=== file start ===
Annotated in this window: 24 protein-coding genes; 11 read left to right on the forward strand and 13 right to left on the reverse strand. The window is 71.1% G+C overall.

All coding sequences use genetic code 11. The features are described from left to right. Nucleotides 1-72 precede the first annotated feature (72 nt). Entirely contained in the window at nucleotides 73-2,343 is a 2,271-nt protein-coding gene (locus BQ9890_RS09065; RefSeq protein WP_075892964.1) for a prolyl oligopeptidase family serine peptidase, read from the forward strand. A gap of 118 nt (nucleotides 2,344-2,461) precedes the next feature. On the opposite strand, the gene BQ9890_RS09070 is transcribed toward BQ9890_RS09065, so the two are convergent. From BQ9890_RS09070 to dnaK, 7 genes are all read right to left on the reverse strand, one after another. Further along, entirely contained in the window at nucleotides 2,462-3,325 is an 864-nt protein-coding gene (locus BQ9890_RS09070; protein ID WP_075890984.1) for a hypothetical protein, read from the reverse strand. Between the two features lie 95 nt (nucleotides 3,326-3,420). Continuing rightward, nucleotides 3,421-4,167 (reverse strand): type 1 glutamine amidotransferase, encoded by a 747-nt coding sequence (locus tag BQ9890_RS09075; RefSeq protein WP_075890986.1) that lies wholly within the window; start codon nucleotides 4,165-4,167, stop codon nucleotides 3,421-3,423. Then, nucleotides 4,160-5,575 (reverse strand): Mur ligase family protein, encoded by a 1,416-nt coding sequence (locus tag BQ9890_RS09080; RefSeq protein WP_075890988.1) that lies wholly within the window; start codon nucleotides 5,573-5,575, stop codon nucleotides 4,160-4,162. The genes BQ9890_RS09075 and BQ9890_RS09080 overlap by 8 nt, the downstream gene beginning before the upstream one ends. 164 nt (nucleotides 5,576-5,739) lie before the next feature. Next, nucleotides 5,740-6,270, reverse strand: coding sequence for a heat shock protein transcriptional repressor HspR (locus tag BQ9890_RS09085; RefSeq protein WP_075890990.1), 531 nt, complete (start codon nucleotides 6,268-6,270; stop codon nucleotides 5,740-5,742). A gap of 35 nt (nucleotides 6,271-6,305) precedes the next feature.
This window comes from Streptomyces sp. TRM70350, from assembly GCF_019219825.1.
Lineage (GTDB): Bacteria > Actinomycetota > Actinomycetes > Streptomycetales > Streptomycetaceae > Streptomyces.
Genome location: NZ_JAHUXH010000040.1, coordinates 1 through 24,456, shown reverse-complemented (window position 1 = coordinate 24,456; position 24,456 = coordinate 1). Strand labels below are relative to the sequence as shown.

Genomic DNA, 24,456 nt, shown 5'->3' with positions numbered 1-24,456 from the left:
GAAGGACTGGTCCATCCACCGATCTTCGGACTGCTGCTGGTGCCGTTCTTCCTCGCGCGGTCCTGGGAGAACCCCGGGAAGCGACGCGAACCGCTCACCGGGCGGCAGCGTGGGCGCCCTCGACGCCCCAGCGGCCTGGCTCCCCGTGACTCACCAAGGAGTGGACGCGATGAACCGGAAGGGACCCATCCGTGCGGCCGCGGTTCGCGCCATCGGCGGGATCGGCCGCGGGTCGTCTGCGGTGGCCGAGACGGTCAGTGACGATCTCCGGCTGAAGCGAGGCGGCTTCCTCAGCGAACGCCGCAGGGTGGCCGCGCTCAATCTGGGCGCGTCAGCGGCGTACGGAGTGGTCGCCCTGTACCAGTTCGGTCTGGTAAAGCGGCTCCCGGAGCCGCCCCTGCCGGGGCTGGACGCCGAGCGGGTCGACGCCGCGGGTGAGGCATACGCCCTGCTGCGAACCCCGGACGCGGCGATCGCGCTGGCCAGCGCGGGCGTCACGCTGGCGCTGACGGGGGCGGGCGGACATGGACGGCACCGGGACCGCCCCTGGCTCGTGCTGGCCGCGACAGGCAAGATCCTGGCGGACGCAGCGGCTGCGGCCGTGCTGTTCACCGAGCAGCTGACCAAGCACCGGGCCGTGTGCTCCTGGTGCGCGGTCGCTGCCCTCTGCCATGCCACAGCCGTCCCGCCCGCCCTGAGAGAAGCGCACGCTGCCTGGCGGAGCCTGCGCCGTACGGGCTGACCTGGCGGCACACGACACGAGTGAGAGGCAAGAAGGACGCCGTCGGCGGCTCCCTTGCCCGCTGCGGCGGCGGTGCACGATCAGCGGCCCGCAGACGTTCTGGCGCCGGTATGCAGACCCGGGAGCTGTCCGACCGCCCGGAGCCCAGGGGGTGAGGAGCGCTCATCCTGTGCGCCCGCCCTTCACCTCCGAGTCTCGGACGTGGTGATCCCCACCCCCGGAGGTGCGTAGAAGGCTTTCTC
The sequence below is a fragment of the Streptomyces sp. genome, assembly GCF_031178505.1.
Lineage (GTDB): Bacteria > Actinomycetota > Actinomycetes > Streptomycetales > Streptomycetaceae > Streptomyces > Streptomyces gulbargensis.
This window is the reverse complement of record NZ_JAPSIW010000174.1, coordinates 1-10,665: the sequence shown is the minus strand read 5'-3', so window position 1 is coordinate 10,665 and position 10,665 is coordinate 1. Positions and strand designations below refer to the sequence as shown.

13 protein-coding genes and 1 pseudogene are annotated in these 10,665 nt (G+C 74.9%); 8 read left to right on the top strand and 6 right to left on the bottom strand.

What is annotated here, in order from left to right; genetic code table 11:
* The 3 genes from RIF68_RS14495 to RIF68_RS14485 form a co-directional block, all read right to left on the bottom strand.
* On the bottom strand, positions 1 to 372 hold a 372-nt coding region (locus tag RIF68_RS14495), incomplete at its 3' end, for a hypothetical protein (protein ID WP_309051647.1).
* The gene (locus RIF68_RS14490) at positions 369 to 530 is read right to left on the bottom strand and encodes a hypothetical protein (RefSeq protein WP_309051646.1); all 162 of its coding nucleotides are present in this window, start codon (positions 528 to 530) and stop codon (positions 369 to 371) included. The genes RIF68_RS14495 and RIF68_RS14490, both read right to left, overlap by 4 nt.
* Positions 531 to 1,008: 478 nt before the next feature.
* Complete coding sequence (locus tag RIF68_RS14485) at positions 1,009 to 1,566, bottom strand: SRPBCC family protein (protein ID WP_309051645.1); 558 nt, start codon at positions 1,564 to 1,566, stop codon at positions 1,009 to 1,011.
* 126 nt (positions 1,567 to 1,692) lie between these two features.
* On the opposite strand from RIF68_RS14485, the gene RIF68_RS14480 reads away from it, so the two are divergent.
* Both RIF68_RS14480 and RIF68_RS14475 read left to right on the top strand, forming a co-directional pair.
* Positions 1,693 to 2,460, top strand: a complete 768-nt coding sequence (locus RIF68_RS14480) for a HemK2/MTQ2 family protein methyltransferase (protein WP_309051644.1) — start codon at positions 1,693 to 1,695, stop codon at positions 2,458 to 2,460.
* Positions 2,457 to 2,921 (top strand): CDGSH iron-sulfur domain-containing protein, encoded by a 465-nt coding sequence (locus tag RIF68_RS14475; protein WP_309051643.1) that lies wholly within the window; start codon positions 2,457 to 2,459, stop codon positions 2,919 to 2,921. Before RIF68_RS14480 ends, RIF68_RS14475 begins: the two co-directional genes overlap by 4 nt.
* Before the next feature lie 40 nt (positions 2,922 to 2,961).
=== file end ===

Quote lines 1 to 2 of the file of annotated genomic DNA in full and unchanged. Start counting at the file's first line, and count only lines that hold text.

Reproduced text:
Annotated in this window: 24 protein-coding genes; 11 read left to right on the forward strand and 13 right to left on the reverse strand. The window is 71.1% G+C overall.

All coding sequences use genetic code 11. The features are described from left to right. Nucleotides 1-72 precede the first annotated feature (72 nt). Entirely contained in the window at nucleotides 73-2,343 is a 2,271-nt protein-coding gene (locus BQ9890_RS09065; RefSeq protein WP_075892964.1) for a prolyl oligopeptidase family serine peptidase, read from the forward strand. A gap of 118 nt (nucleotides 2,344-2,461) precedes the next feature. On the opposite strand, the gene BQ9890_RS09070 is transcribed toward BQ9890_RS09065, so the two are convergent. From BQ9890_RS09070 to dnaK, 7 genes are all read right to left on the reverse strand, one after another. Further along, entirely contained in the window at nucleotides 2,462-3,325 is an 864-nt protein-coding gene (locus BQ9890_RS09070; protein ID WP_075890984.1) for a hypothetical protein, read from the reverse strand. Between the two features lie 95 nt (nucleotides 3,326-3,420). Continuing rightward, nucleotides 3,421-4,167 (reverse strand): type 1 glutamine amidotransferase, encoded by a 747-nt coding sequence (locus tag BQ9890_RS09075; RefSeq protein WP_075890986.1) that lies wholly within the window; start codon nucleotides 4,165-4,167, stop codon nucleotides 3,421-3,423. Then, nucleotides 4,160-5,575 (reverse strand): Mur ligase family protein, encoded by a 1,416-nt coding sequence (locus tag BQ9890_RS09080; RefSeq protein WP_075890988.1) that lies wholly within the window; start codon nucleotides 5,573-5,575, stop codon nucleotides 4,160-4,162. The genes BQ9890_RS09075 and BQ9890_RS09080 overlap by 8 nt, the downstream gene beginning before the upstream one ends. 164 nt (nucleotides 5,576-5,739) lie before the next feature. Next, nucleotides 5,740-6,270, reverse strand: coding sequence for a heat shock protein transcriptional repressor HspR (locus tag BQ9890_RS09085; RefSeq protein WP_075890990.1), 531 nt, complete (start codon nucleotides 6,268-6,270; stop codon nucleotides 5,740-5,742). A gap of 35 nt (nucleotides 6,271-6,305) precedes the next feature.